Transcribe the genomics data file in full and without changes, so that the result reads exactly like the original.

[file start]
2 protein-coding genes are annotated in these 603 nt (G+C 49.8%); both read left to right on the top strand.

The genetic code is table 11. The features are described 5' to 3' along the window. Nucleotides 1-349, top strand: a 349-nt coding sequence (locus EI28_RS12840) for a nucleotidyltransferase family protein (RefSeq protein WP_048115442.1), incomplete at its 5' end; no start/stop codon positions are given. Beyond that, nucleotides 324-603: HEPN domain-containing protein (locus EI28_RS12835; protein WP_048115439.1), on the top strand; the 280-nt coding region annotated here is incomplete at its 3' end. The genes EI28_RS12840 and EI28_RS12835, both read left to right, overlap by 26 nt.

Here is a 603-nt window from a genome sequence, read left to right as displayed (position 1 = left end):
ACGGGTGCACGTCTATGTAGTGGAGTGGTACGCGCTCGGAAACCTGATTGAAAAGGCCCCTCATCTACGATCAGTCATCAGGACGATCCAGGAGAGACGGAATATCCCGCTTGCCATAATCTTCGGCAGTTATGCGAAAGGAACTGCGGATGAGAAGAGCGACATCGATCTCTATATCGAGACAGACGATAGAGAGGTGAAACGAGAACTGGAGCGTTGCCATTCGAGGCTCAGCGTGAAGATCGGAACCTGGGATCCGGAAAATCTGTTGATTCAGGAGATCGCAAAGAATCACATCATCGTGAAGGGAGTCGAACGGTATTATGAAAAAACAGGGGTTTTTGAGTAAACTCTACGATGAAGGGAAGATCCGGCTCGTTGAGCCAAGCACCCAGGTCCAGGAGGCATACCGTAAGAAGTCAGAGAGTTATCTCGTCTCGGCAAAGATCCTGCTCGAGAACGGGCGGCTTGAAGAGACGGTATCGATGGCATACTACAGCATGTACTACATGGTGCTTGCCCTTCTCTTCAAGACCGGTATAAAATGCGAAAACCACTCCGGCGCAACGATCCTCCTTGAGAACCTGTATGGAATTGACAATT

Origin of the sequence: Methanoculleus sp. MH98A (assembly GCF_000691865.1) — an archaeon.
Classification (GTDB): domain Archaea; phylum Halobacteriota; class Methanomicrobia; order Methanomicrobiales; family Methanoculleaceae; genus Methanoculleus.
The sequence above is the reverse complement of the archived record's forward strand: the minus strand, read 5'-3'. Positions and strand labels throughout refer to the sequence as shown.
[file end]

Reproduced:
2 protein-coding genes are annotated in these 603 nt (G+C 49.8%); both read left to right on the top strand.

The genetic code is table 11. The features are described 5' to 3' along the window. Nucleotides 1-349, top strand: a 349-nt coding sequence (locus EI28_RS12840) for a nucleotidyltransferase family protein (RefSeq protein WP_048115442.1), incomplete at its 5' end; no start/stop codon positions are given. Beyond that, nucleotides 324-603: HEPN domain-containing protein (locus EI28_RS12835; protein WP_048115439.1), on the top strand; the 280-nt coding region annotated here is incomplete at its 3' end. The genes EI28_RS12840 and EI28_RS12835, both read left to right, overlap by 26 nt.

Here is a 603-nt window from a genome sequence, read left to right as displayed (position 1 = left end):
ACGGGTGCACGTCTATGTAGTGGAGTGGTACGCGCTCGGAAACCTGATTGAAAAGGCCCCTCATCTACGATCAGTCATCAGGACGATCCAGGAGAGACGGAATATCCCGCTTGCCATAATCTTCGGCAGTTATGCGAAAGGAACTGCGGATGAGAAGAGCGACATCGATCTCTATATCGAGACAGACGATAGAGAGGTGAAACGAGAACTGGAGCGTTGCCATTCGAGGCTCAGCGTGAAGATCGGAACCTGGGATCCGGAAAATCTGTTGATTCAGGAGATCGCAAAGAATCACATCATCGTGAAGGGAGTCGAACGGTATTATGAAAAAACAGGGGTTTTTGAGTAAACTCTACGATGAAGGGAAGATCCGGCTCGTTGAGCCAAGCACCCAGGTCCAGGAGGCATACCGTAAGAAGTCAGAGAGTTATCTCGTCTCGGCAAAGATCCTGCTCGAGAACGGGCGGCTTGAAGAGACGGTATCGATGGCATACTACAGCATGTACTACATGGTGCTTGCCCTTCTCTTCAAGACCGGTATAAAATGCGAAAACCACTCCGGCGCAACGATCCTCCTTGAGAACCTGTATGGAATTGACAATT

Origin of the sequence: Methanoculleus sp. MH98A (assembly GCF_000691865.1) — an archaeon.
Classification (GTDB): domain Archaea; phylum Halobacteriota; class Methanomicrobia; order Methanomicrobiales; family Methanoculleaceae; genus Methanoculleus.
The sequence above is the reverse complement of the archived record's forward strand: the minus strand, read 5'-3'. Positions and strand labels throughout refer to the sequence as shown.